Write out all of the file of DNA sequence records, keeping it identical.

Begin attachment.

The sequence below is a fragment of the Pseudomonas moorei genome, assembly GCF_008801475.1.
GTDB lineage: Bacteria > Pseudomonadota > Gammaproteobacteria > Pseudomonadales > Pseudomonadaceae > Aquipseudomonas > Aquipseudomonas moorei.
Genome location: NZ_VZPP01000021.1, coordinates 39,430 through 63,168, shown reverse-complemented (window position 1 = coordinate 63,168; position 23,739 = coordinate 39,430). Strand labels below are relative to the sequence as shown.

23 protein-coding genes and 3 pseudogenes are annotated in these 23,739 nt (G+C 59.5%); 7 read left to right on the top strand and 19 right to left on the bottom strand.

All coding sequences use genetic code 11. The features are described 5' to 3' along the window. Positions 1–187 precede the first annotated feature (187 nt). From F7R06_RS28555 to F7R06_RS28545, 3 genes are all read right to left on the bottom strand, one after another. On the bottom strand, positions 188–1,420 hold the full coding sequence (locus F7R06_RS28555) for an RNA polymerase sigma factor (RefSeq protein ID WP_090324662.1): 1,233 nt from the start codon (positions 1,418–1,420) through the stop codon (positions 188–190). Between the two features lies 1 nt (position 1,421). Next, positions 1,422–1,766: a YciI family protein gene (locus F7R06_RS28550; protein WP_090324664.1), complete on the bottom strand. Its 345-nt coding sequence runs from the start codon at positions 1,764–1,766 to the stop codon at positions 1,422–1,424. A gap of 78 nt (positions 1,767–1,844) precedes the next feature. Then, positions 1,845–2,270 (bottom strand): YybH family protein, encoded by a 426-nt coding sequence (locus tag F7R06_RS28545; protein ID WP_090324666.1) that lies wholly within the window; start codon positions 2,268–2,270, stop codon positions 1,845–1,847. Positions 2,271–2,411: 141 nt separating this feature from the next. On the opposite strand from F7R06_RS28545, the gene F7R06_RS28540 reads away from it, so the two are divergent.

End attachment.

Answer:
The sequence below is a fragment of the Pseudomonas moorei genome, assembly GCF_008801475.1.
GTDB lineage: Bacteria > Pseudomonadota > Gammaproteobacteria > Pseudomonadales > Pseudomonadaceae > Aquipseudomonas > Aquipseudomonas moorei.
Genome location: NZ_VZPP01000021.1, coordinates 39,430 through 63,168, shown reverse-complemented (window position 1 = coordinate 63,168; position 23,739 = coordinate 39,430). Strand labels below are relative to the sequence as shown.

23 protein-coding genes and 3 pseudogenes are annotated in these 23,739 nt (G+C 59.5%); 7 read left to right on the top strand and 19 right to left on the bottom strand.

All coding sequences use genetic code 11. The features are described 5' to 3' along the window. Positions 1–187 precede the first annotated feature (187 nt). From F7R06_RS28555 to F7R06_RS28545, 3 genes are all read right to left on the bottom strand, one after another. On the bottom strand, positions 188–1,420 hold the full coding sequence (locus F7R06_RS28555) for an RNA polymerase sigma factor (RefSeq protein ID WP_090324662.1): 1,233 nt from the start codon (positions 1,418–1,420) through the stop codon (positions 188–190). Between the two features lies 1 nt (position 1,421). Next, positions 1,422–1,766: a YciI family protein gene (locus F7R06_RS28550; protein WP_090324664.1), complete on the bottom strand. Its 345-nt coding sequence runs from the start codon at positions 1,764–1,766 to the stop codon at positions 1,422–1,424. A gap of 78 nt (positions 1,767–1,844) precedes the next feature. Then, positions 1,845–2,270 (bottom strand): YybH family protein, encoded by a 426-nt coding sequence (locus tag F7R06_RS28545; protein ID WP_090324666.1) that lies wholly within the window; start codon positions 2,268–2,270, stop codon positions 1,845–1,847. Positions 2,271–2,411: 141 nt separating this feature from the next. On the opposite strand from F7R06_RS28545, the gene F7R06_RS28540 reads away from it, so the two are divergent.